Although she is forever associated with the late ‘70s Los Angeles Punk scene, Alice Bag’s journey over the last forty years has taken her everywhere from East L.A. to Nicaragua and back again. To some, she remains the lead vocalist of The Bags, but there is far more to Alice Bag than a rare Punk single and an appearance in the documentary The Decline Of Western Civilization (as The Alice Bag Band). Her status as a legendary Punk pioneer led to a career as a highly respected educator, feminist activist, and author. Her critically acclaimed books Violence Girl (2011) and Pipe Bomb For The Soul (2015) have been warmly embraced by her longtime fans and those who were previously unfamiliar with her musical career. She has inspired generations of young girls and women with her outspoken and thoughtful views on feminism. While largely absent from the music scene over the years, Alice has taken the Punk esthetic and made a real difference in the lives of those she has inspired. She may not have sold millions of records over the years, but she has remained true to her cause, and in turn, made an impact that is still being felt.
Surprisingly, nearly forty years after she started her musical career, Alice Bag is finally releasing her very first full-length album. Anyone expecting Alice to dip back into the past and relive her glory days with The Bags will be sorely disappointed. Instead, Alice incorporates many of her musical influences into a cohesive collection of songs that range from edgy Garage/Punk nuggets to instantly hummable ‘60s pop gems. The raw, straightforward production adds a tense atmosphere to the recordings, allowing Alice’s emotions to run free. There is some darkness in her lyrics although they are far from hopeless – she allows the listener to fill in some of the blanks and react accordingly. However, the album is filled with wonderful melodies and inventive arrangements. At its core it is Punk, but only in spirit. Musically, it is a potpourri of influences reaching back to the ‘60s. Like any good album, Punk or not, it turns expectations into revelations. The album Alice Bag is a superb look at the modern world by someone who has seen it all. It is intelligent without being preachy and raw without losing its playful charm – a simple, heartfelt triumph that sounds better with each spin.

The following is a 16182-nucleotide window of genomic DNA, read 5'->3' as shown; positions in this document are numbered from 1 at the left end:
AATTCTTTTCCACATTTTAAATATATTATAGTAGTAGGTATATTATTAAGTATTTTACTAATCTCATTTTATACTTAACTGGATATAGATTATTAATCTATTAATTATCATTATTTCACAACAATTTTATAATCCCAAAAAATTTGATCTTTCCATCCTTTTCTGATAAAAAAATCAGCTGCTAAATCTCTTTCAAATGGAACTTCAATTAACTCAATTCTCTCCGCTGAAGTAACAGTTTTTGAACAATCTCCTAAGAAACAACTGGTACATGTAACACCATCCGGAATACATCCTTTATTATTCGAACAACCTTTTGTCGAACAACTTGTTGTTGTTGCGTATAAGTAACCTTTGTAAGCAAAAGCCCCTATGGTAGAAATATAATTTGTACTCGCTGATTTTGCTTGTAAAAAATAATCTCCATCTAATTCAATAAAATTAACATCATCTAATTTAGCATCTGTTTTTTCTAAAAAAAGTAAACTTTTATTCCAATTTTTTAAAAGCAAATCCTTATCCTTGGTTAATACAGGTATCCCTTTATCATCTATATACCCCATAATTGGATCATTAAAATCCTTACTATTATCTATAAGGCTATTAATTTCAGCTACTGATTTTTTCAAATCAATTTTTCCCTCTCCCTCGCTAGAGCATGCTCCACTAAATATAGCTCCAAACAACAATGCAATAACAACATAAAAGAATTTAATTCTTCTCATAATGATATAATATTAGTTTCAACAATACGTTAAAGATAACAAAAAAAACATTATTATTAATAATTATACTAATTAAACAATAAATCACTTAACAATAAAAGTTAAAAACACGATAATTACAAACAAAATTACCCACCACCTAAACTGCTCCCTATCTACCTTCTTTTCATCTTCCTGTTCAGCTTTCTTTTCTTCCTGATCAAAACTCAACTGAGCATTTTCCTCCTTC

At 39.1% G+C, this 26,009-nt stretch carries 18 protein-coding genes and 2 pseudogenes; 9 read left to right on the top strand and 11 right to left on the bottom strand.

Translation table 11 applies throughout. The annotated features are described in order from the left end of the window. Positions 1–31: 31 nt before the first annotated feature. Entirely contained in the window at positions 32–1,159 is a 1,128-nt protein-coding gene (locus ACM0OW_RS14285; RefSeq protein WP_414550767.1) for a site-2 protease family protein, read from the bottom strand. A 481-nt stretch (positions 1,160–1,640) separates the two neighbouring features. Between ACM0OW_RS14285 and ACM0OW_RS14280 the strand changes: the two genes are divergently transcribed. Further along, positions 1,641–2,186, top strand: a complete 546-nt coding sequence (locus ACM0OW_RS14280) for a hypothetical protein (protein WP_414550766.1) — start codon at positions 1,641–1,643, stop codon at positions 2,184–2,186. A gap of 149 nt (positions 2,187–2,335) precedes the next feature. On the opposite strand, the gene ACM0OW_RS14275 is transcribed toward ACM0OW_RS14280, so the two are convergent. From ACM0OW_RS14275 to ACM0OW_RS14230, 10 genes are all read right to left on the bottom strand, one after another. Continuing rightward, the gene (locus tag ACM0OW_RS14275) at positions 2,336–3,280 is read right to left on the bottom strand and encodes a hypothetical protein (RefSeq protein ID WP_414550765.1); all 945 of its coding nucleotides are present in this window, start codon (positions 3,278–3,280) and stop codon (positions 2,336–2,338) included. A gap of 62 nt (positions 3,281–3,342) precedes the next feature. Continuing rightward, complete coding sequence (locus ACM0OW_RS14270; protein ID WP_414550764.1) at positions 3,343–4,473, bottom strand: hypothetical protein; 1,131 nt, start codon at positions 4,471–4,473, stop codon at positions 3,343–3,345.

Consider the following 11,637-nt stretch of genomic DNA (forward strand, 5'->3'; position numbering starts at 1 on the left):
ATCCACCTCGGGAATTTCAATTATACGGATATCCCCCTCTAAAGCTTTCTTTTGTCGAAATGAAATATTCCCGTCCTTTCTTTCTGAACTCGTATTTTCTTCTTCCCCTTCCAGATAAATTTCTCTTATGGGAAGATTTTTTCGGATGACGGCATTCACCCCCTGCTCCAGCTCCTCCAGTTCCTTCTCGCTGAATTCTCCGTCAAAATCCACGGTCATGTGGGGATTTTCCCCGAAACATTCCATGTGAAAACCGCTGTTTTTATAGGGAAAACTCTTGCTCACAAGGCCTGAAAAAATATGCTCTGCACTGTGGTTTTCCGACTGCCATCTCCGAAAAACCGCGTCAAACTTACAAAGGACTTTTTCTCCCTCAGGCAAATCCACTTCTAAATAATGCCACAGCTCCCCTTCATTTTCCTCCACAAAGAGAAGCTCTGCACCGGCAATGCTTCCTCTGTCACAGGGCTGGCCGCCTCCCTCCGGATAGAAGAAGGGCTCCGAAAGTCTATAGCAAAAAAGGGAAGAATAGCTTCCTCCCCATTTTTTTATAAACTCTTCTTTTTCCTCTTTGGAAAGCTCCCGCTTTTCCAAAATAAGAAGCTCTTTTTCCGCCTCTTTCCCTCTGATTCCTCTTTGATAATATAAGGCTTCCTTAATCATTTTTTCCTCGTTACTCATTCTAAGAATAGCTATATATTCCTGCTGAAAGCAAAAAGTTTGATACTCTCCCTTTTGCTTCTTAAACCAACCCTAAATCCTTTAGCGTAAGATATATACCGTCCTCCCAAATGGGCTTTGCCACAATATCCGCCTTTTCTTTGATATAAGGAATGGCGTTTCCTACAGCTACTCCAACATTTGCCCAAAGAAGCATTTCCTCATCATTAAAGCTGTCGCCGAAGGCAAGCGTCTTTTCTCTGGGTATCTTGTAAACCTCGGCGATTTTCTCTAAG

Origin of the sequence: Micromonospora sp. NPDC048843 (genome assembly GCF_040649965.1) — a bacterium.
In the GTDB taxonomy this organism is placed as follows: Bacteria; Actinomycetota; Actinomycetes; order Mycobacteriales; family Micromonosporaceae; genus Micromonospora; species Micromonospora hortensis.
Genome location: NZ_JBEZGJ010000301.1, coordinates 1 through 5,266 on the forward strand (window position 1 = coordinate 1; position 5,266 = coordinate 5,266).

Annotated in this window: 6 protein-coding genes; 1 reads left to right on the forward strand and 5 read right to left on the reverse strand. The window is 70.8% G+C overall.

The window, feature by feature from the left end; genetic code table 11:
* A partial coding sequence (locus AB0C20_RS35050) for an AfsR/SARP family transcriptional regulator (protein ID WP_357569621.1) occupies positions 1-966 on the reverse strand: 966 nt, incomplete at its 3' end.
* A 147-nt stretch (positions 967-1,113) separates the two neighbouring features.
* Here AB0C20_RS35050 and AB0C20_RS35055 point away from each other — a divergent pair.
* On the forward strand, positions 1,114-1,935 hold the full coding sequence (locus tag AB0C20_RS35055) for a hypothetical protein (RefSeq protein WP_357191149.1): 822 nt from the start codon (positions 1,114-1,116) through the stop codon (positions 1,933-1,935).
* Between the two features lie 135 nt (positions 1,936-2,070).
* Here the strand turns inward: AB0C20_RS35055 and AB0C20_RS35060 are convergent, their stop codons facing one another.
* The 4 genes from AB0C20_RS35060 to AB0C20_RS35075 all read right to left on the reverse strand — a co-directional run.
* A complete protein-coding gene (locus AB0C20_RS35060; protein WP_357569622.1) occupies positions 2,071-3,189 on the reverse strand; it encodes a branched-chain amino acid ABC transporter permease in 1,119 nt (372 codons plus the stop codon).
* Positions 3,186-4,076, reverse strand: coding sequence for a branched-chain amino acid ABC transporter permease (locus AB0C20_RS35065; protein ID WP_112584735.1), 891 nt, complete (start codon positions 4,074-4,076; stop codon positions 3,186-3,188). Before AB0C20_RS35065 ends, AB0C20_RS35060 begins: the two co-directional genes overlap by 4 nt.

Stephen SPAZ Schnee was able to chat with Alice Bag about her album and her music career…


STEPHEN SPAZ SCHNEE: How are you feeling about your journey to make this album and the reaction you’ve had to it so far?
ALICE BAG: I’ve had it under wraps so nobody has heard it except the people that played on it – they were excited about it. No one else has heard it! I’m nervous and excited to see how people react. I’m happy with it and for me, that’s it. You never know what a critic is going to say but I’m happy with it and the people that played on it are satisfied and that is as much as I want. I want to feel proud of what I’ve done… and I do.

SPAZ: This album has been a long time coming. Are these songs that you built up over time or did you actively start writing them for this particular project?
ALICE: I didn’t start writing for this particular record but most of the songs are newer. I was living in Arizona for a while so I didn’t have my usual posse of musicians that I had grown up with. In Los Angeles, if I wanted to do something, I’d just call somebody I knew and say, “Let’s form a band” or “Let’s work on a song.” In Arizona, I was living on the outskirts of Phoenix. In order to find people to play with, it was a little more challenging. I spent a lot of time writing on my own – I bought this five- dollar Garage Band app and started writing. I think for me, being isolated and having this app and having my instruments and a lot of solitude was really productive.